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Heterogeneity in Cost-Sharing and Cost-Sensitivity, and the Role of the Prescribing Physician

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  • Mariana Carrera
  • Dana Goldman
  • Geoffrey Joyce
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    Abstract

    In this paper, we use individual level data on purchases of one of the most prescribed categories of drugs (cholesterol-lowering statins) to study the responses of physicians and patients to variation in the cost of drugs. In a sample of first-time statin prescriptions to employees from a group of Fortune 500 firms, we find that copay variation across plans has a relatively small effect on the choice of drug, and this effect does not vary with patient income. After the highly-publicized expiration of the patent for Zocor (simvastatin), however, prescriptions for this drug increased substantially, especially for lower-income patients. Our analysis suggests that physicians can perceive the adherence elasticity of their patients and adjust their initial prescriptions accordingly, but only in response to a large and universal price change. Using prescriber identifiers, we present suggestive evidence that physicians learn about a patient's price sensitivity through their own experience of prescribing to that patient.

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    Bibliographic Info

    Paper provided by National Bureau of Economic Research, Inc in its series NBER Working Papers with number 19186.

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    Date of creation: Jun 2013
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    Handle: RePEc:nbr:nberwo:19186

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    1. Frank, Richard G. & Zeckhauser, Richard J., 2007. "Custom-made versus ready-to-wear treatments: Behavioral propensities in physicians' choices," Journal of Health Economics, Elsevier, Elsevier, vol. 26(6), pages 1101-1127, December.
    2. Sriram Venkataraman & Stefan Stremersch, 2007. "The Debate on Influencing Doctors' Decisions: Are Drug Characteristics the Missing Link?," Management Science, INFORMS, INFORMS, vol. 53(11), pages 1688-1701, November.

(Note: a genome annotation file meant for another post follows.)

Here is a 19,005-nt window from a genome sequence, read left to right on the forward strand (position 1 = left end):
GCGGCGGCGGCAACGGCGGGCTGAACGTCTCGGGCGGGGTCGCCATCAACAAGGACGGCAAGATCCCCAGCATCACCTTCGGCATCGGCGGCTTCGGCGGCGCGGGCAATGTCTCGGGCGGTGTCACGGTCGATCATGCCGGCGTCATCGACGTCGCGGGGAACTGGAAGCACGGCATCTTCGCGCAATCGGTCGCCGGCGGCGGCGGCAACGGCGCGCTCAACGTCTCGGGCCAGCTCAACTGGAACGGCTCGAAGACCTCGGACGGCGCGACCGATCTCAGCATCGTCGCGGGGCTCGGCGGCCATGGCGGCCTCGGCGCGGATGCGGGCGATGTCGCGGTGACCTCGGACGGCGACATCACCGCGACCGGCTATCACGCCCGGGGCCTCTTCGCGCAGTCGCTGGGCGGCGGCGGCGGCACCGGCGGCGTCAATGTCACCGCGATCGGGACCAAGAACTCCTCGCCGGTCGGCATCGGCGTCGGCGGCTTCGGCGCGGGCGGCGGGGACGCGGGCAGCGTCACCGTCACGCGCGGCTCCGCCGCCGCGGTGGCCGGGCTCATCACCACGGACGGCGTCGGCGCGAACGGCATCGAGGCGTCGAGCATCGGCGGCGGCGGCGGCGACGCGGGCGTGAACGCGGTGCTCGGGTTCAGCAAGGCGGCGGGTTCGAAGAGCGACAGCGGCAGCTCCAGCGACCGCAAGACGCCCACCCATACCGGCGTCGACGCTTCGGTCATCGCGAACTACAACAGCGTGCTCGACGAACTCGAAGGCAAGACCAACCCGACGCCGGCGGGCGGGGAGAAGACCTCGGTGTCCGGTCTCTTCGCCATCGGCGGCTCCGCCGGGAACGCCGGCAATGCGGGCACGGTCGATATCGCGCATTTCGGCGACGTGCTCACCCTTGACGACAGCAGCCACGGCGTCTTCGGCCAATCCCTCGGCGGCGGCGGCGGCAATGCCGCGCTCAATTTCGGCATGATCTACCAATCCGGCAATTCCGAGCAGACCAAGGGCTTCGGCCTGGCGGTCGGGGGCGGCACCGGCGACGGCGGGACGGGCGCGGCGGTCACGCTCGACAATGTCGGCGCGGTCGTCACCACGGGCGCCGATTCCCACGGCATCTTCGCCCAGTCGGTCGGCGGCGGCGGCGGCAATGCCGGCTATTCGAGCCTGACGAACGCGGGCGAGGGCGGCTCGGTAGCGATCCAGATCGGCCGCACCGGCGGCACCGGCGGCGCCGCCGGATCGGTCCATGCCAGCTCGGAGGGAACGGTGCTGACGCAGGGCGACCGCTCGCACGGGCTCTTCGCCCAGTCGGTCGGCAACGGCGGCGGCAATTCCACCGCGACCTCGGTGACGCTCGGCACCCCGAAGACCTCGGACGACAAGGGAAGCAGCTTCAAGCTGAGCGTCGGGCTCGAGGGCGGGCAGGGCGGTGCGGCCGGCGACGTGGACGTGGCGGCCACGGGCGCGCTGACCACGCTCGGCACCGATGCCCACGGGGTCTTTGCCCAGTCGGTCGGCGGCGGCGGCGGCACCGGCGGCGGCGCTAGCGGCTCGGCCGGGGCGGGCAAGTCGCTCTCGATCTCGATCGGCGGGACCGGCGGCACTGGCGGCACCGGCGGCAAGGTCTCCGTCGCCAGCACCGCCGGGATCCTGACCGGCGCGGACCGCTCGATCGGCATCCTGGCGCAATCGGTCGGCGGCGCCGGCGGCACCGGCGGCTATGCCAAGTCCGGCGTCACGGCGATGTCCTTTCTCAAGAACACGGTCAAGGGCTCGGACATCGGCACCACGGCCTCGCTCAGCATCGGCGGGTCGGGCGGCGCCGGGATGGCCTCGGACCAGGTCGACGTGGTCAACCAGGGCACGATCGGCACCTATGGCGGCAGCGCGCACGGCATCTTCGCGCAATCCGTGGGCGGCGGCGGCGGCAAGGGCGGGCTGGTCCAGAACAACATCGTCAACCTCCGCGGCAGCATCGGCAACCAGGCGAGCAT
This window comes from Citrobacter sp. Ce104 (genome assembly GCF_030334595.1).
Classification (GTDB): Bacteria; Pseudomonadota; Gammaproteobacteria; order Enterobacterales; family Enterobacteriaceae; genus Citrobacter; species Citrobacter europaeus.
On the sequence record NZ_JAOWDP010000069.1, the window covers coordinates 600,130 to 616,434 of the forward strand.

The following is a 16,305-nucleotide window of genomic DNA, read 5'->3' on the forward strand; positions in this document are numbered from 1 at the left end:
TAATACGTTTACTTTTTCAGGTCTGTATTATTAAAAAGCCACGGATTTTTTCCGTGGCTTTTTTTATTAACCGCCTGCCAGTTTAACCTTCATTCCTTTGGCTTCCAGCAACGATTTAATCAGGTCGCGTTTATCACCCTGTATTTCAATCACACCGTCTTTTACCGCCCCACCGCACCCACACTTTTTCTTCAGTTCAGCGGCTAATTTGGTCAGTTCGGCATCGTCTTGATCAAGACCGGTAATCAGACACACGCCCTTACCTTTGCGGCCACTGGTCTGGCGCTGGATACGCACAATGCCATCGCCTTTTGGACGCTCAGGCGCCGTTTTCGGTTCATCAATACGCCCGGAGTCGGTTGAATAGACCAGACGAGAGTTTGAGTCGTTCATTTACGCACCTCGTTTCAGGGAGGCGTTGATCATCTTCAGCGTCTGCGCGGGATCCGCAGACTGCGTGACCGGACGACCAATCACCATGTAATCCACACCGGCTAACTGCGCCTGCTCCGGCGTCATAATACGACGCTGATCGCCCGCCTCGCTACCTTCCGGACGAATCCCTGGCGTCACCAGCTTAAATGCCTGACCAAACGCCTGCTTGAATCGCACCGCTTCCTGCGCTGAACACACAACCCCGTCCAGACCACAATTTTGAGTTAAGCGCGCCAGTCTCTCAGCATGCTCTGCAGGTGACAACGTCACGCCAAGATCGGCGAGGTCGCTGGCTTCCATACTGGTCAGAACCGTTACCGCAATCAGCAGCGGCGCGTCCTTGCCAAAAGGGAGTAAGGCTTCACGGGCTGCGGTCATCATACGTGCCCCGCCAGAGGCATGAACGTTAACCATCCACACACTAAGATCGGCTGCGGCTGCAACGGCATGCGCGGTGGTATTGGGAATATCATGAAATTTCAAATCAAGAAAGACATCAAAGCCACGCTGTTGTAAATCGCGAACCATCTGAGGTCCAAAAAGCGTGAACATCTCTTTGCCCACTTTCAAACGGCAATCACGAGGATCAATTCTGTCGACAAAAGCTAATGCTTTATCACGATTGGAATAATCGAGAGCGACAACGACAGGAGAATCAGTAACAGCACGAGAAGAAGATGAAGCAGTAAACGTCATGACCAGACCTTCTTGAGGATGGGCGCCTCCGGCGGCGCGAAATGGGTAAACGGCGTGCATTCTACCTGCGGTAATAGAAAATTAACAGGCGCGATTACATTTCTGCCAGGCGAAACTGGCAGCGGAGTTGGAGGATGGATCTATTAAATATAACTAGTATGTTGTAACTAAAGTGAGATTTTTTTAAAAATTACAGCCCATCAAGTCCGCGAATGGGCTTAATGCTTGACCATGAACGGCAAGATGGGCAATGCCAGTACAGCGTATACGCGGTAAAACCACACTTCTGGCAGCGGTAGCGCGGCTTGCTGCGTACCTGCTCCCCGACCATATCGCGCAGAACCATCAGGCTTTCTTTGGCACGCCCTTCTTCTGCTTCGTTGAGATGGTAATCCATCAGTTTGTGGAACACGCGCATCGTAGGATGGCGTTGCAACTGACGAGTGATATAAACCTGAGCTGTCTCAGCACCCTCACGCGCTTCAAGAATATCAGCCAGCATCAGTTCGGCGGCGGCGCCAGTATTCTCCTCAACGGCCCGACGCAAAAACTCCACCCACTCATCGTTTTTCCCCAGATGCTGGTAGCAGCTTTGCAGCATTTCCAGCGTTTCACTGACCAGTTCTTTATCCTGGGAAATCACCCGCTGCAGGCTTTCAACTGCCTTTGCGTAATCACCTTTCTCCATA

3. Chandra, Amitabh & Gruber, Jonathan & McKnight, Robin, 2009. "Patient Cost-Sharing and Hospitalization Offsets in the Elderly," Scholarly Articles 8058412, Harvard Kennedy School of Government.
    4. Gaynor Martin & Li Jian & Vogt William B, 2007. "Substitution, Spending Offsets, and Prescription Drug Benefit Design," Forum for Health Economics & Policy, De Gruyter, De Gruyter, vol. 10(2), pages 1-33, July.
    5. Randall D. Cebul & James B. Rebitzer & Lowell J. Taylor & Mark E. Votruba, 2011. "Unhealthy Insurance Markets: Search Frictions and the Cost and Quality of Health Insurance," American Economic Review, American Economic Association, American Economic Association, vol. 101(5), pages 1842-71, August.
    6. Hanming Fang & Alessandro Gavazza, 2010. "Dynamic Inefficiencies in an Employment-Based Health Insurance System: Theory and Evidence," Working Papers, Duke University, Department of Economics 10-01, Duke University, Department of Economics.
    7. Amitabh Chandra & Jonathan Gruber & Robin McKnight, 2012. "The Impact of Patient Cost-Sharing on the Poor: Evidence from Massachusetts," NBER Working Papers 18023, National Bureau of Economic Research, Inc.
    8. Judith K. Hellerstein, 1998. "The Importance of the Physician in the Generic Versus Trade-Name Prescription Decision," RAND Journal of Economics, The RAND Corporation, vol. 29(1), pages 108-136, Spring.
    9. Toshiaki Iizuka, 2012. "Physician Agency and Adoption of Generic Pharmaceuticals," American Economic Review, American Economic Association, American Economic Association, vol. 102(6), pages 2826-58, October.
    10. Anna A. Levine Taub & Anton Kolotilin & Robert S. Gibbons & Ernst R. Berndt, 2011. "The Diversity of Concentrated Prescribing Behavior: An Application to Antipsychotics," NBER Working Papers 16823, National Bureau of Economic Research, Inc.
    11. Venkataraman, S. & Stremersch, S., 2007. "The Debate on Influencing Doctors’ Decisions: Are Drug Characteristics the Missing Link?," ERIM Report Series Research in Management, Erasmus Research Institute of Management (ERIM), ERIM is the joint research institute of the Rotterdam School of Management, Erasmus University and the Erasm ERS-2007-056-MKT, Erasmus Research Institute of Management (ERIM), ERIM is the joint research institute of the Rotterdam School of Management, Erasmus University and the Erasmus School of Economics (ESE) at Erasmus University Rotterdam.
    12. Bradley Herring, 2010. "Suboptimal provision of preventive healthcare due to expected enrollee turnover among private insurers," Health Economics, John Wiley & Sons, Ltd., vol. 19(4), pages 438-448.
    13. Lundin, Douglas, 2000. "Moral hazard in physician prescription behavior," Journal of Health Economics, Elsevier, Elsevier, vol. 19(5), pages 639-662, September.
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